Idioms using 'Tout'

Posted by Josh on 22nd Mar 2023 in the blog in the category


‘Tout’ is one of the most common words in French, so unsurprisingly it also forms the basis of a number of French expressions. Some of these – such as 'tout de même' (all the same) – are simple or literal enough to understand without explanation. But there are many others that don’t make any sense at all at first sight.

These are what we call idioms – phrases that only make sense if you know what they mean. Like English, French is full of them, and a great deal of them use the word ‘tout’.

Getting your head around the ‘tout’ idioms will not only remove all confusion, but show you the versatility of this special word, impressing native speakers and opening up a number of new pathways for conversation and expression

Tout craché

This expression signifies a sense of certainty about something, as in the following examples.

Tom, c'est le portrait tout craché de son frère. | Tom, he is the spitting image of his brother.

C’est le même bâtiment tout craché. | That’s the same building for sure.

Tout d’un coup

You would use this expression to describe something happening very suddenly. Think of how 'coup' is used in other expressions, such as 'coup de foudre'.

Il a commencé à pleuvoir tout d’un coup. | It started to rain very suddenly.

À toute épreuve

This expression describes something that is very solid and unshakeable. Épreuve usually means a 'test', but in this idiom it means something that is 'tested', reliable and foolproof.

Tout chose

The closest approximation for this idiom in English is something like ‘to feel out of sorts’, or even ‘to feel a bit strange’. For instance, in the following expression:

Jacques ne veut pas aller à la fête car il se sent tout chose. | Jacques doesn't want to go to the party as he feels out of sorts.

Parler de tout et de rien

You can probably get the sense of this expression by translating it literally: ‘to talk of everything and nothing’. It’s a more expressive way of saying to chit-chat or make small-talk.

Tout de go

This idiom doesn't derive from the English word 'go', but rather the old expression 'Avaler tout de gob', meaning to swallow in one go. It can be translated as 'all of a sudden', with the suggestion of abruptness, or even bluntness. For instance in the following example:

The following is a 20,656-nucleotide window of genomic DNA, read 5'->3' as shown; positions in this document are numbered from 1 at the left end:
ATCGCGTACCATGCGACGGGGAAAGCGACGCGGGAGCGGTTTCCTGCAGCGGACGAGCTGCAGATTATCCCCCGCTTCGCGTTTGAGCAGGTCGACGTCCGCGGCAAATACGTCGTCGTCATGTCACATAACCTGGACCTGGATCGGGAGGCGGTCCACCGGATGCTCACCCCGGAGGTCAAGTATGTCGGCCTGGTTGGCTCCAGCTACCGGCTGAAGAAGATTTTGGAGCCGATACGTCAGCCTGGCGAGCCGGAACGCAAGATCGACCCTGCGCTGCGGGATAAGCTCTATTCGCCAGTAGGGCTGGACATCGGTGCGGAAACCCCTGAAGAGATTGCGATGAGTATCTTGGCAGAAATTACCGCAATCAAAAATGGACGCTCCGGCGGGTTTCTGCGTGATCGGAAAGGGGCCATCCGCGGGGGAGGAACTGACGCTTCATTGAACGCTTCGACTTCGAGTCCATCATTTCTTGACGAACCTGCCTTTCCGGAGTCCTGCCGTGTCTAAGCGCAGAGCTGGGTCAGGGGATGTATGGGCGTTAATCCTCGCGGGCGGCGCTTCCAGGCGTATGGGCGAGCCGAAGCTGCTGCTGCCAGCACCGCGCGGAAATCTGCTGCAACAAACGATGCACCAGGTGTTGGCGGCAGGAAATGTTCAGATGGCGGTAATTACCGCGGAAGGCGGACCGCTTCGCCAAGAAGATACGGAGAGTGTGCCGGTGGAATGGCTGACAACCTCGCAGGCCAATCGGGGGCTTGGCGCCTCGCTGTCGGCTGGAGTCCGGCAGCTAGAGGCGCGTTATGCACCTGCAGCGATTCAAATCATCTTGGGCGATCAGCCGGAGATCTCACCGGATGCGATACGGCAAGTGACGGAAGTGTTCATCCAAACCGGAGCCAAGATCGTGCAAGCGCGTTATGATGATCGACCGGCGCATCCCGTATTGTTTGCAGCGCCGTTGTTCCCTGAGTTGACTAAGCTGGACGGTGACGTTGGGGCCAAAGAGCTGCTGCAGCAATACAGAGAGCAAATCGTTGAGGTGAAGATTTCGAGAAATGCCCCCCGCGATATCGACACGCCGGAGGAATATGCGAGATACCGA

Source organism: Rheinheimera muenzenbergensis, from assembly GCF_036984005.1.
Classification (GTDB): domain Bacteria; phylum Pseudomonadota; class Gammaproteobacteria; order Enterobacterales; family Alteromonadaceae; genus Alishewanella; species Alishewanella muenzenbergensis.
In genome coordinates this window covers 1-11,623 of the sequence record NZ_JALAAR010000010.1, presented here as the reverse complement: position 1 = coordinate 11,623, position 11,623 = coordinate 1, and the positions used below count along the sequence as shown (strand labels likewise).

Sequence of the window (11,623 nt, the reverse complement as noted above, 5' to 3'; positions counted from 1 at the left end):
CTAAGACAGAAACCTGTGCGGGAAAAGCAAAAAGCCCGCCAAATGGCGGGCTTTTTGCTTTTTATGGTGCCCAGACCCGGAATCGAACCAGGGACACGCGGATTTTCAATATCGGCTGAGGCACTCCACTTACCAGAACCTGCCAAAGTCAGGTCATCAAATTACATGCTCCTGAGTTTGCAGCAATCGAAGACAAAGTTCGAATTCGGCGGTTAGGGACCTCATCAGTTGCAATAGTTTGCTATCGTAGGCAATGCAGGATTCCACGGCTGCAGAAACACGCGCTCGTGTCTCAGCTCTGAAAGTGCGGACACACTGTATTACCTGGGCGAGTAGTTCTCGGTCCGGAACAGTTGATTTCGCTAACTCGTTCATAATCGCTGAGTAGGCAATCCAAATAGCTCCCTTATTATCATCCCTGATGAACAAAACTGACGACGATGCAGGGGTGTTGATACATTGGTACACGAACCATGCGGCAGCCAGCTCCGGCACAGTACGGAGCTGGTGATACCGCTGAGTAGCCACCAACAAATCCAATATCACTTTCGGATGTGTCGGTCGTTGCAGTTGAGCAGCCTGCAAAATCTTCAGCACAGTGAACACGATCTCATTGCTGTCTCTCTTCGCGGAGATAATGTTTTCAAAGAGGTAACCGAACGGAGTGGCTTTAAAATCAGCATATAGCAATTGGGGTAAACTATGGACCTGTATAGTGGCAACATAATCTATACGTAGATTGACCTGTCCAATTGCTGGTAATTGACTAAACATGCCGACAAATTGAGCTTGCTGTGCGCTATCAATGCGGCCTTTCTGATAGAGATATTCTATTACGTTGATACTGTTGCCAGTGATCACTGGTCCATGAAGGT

Nous n’étions qu’à la moitié de notre repas quand, tout de go, le serveur nous a apporté l'addition.
| We were only halfway through our meal when, all of a sudden, the waiter brought us our bill.

Tenter le tout pour le tout

The meaning of this phrase is ‘to risk everything’, in other words to take a big gamble. Remember to conjugate ‘tenter’, as in the following example.

Ils ont tenté le tout pour le tout en acceptant son offre.
| They risked everything by accepting his offer.

Tout ce qui brille n'est pas or

English speakers should recognise this one: ‘all that shines is not gold’. In English we might say 'glitters' instead of 'shines' because the alliteration helps to emphasise the point, but the meaning is the same: just because something is attractive in appearance, it doesn’t mean it will be good in any other way.

De toute façon

You may be able to guess the meaning of this phrase, which literally means ‘of all ways’ or 'of every way'. In English we would typically say ‘anyway’ or 'in any case', as in the following example:

Nous viendrons avec vous, parce que de toute façon nous allons au parc nous aussi. | We'll come with you, because we're also going to the park anyway.

De toutes pièces

This expression is usually used in contexts where you're criticising someone or something, although if you wish to remove the negative connotations, you can simply say 'de zero'. It means ‘completely’ or ‘from scratch’, and you can use it in expressions like the following.

Pierre l’a inventé de toutes pièces. | Pierre completely made up the whole thing.

Être sur toutes les lèvres

‘To be on all the lips’ – can you guess what this expression means? You can use this saying to describe a thing or person which everyone is talking about.

La décision du président est sur toutes les lèvres. | Everyone is talking about the president's decision.

Toutes proportions gardées

You may already be familiar with the Latin equivalent of this expression, ‘mutatis mutandis’ – meaning 'all things taken into account', or 'everything considered in the correct proportion'. Now you know how to say it in French too.

Toutes proportions gardées, je préfère votre suggestion à la sienne | All things considered, I prefer your suggestion to his

Être tout feu tout flamme

If you’re 'tout feu tout flamme', or 'all fire all flame', it doesn't mean that you're literally being incinerated but rather that you're ‘burning with enthusiasm’, as we say in English. It's a neat way of conveying that you’re extremely excited and eager to do something.

Quand j'ai commencé ce projet, j'étais tout feu tout flamme.
| I was extremely enthusiastic when I started this project.

Discover more 'tout' expressions with Alexa in the following video.

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